In the early days of the internet, when it had a capital I and the Millennium Bug was a dark cloud on the horizon, it was sometimes called the Information Superhighway. The idea was that it would be a repository of all knowledge. That was not how it worked out. Disinformation spreads faster than facts and most people now know that, in the words of Abraham Lincoln, not everything you read on the internet is true.
Gilles de Rais has suffered more from Chinese whispers than almost any other historical personage, because fiction crept into his life story so early. Since no really accurate biography of him has ever been published, and since some of the most well-known factoids derive from fiction, there has never seemed any pressing reason not to just make things up. On the internet, moreover, we find an infinite number of bloggers and tweeters desperate for something to say, and in the six weeks separating the anniversary of his arrest from that of his death there seems to be a pressing need to copy and paste something about him that may or may not be accurate.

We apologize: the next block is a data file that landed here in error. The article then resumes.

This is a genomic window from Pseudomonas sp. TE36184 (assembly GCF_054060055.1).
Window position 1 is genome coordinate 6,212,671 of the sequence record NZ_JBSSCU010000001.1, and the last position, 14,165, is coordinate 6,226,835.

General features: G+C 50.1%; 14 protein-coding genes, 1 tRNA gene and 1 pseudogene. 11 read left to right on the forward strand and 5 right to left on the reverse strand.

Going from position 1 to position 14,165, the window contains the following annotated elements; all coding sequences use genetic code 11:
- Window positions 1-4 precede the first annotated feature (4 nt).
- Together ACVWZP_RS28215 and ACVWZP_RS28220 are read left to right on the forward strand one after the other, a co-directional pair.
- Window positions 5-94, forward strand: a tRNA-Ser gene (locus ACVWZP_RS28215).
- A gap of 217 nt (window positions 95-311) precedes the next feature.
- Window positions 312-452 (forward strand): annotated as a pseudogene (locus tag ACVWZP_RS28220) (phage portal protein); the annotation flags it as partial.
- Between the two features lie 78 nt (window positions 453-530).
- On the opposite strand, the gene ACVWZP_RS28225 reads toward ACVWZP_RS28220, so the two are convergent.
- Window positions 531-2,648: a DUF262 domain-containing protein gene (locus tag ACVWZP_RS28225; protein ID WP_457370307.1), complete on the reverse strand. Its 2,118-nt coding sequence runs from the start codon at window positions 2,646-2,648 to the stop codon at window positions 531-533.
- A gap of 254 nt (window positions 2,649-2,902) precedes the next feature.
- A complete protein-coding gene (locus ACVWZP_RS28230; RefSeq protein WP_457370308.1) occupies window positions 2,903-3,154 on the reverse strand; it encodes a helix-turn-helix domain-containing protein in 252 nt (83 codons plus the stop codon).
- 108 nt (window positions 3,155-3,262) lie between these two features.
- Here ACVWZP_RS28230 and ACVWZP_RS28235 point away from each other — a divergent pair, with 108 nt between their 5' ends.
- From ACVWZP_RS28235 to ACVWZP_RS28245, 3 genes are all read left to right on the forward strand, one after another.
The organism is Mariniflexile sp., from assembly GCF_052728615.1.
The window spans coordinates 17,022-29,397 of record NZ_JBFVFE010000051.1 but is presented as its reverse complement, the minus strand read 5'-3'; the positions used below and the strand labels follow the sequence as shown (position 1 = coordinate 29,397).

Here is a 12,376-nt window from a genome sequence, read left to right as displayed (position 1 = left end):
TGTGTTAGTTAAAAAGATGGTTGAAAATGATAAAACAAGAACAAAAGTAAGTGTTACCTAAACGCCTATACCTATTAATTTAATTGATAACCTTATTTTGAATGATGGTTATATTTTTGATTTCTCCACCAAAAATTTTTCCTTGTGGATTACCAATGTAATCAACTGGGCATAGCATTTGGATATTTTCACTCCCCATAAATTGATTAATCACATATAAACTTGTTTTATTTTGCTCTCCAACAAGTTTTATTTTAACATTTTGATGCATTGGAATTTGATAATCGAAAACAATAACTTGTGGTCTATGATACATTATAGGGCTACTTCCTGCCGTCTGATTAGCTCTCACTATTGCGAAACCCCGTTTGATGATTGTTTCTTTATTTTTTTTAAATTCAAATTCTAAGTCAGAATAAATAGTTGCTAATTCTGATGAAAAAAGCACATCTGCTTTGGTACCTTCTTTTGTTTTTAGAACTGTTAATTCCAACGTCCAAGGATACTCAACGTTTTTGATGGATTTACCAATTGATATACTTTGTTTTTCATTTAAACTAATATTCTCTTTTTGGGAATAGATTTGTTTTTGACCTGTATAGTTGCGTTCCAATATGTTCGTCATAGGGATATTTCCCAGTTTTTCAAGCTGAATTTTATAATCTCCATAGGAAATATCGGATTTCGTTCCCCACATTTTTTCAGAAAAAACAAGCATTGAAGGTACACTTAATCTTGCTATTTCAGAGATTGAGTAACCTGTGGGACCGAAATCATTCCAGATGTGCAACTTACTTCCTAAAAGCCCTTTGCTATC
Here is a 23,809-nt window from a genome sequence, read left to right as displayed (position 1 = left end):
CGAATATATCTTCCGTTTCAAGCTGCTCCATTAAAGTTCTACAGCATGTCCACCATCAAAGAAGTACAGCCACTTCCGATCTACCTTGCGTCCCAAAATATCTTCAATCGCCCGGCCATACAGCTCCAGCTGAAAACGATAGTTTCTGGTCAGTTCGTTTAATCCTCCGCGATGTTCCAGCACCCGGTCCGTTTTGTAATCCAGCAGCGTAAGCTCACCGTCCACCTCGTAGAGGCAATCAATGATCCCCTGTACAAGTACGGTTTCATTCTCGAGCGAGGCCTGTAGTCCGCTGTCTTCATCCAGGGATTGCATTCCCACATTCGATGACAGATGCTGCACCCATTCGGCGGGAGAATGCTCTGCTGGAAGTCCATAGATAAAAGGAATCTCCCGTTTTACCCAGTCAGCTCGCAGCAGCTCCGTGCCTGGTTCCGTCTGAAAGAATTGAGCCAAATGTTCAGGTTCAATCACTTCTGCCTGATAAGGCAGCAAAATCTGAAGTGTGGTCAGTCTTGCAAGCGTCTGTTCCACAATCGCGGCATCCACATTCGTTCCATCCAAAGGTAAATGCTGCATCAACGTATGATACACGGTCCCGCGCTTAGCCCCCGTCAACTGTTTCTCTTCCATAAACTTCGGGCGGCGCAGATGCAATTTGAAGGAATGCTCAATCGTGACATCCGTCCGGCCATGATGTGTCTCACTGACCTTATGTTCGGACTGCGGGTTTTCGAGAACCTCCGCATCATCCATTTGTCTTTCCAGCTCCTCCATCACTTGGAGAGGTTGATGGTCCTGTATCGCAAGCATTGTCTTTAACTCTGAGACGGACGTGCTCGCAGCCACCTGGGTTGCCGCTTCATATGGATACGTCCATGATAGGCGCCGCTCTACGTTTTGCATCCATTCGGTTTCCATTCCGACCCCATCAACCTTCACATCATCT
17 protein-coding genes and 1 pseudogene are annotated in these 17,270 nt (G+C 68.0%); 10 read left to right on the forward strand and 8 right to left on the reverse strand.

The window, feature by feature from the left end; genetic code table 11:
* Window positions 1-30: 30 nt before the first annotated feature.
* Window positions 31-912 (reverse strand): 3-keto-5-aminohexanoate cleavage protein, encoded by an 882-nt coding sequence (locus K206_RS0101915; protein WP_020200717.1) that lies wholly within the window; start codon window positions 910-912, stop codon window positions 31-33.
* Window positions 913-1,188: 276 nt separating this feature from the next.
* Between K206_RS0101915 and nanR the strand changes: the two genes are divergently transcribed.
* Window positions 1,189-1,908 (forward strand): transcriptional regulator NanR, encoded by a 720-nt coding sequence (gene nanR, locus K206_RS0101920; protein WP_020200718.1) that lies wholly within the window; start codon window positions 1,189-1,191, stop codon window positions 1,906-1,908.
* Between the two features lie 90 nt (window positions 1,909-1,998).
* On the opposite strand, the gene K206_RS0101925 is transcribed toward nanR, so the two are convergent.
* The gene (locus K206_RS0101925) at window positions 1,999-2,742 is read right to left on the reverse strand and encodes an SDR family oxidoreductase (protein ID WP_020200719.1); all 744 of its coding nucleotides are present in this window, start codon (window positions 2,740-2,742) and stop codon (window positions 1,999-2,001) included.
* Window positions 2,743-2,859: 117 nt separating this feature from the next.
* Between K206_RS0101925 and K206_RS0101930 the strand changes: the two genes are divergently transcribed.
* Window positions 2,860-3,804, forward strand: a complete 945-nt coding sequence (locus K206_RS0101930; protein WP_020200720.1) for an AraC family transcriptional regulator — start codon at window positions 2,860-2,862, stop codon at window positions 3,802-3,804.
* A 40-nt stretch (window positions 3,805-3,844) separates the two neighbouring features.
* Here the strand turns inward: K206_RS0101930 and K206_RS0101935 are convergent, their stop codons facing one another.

Thus we find tweets such as this (click on the pictures to enlarge) -
I had to reply to that bizarre fantasy -
Another example -
They can never defend their whimsical assertions.
And finally the jewel of the collection, which seems to be an entry for a competition to make the most errors in the fewest lines of text -
No doubt both families were astonished by these improbable siblings. Do note also Perrault writing in 1967 in spite of his extreme old age.
So be careful out there. Not everybody is telling you the truth.
(Names have been blurred to protect the stupid)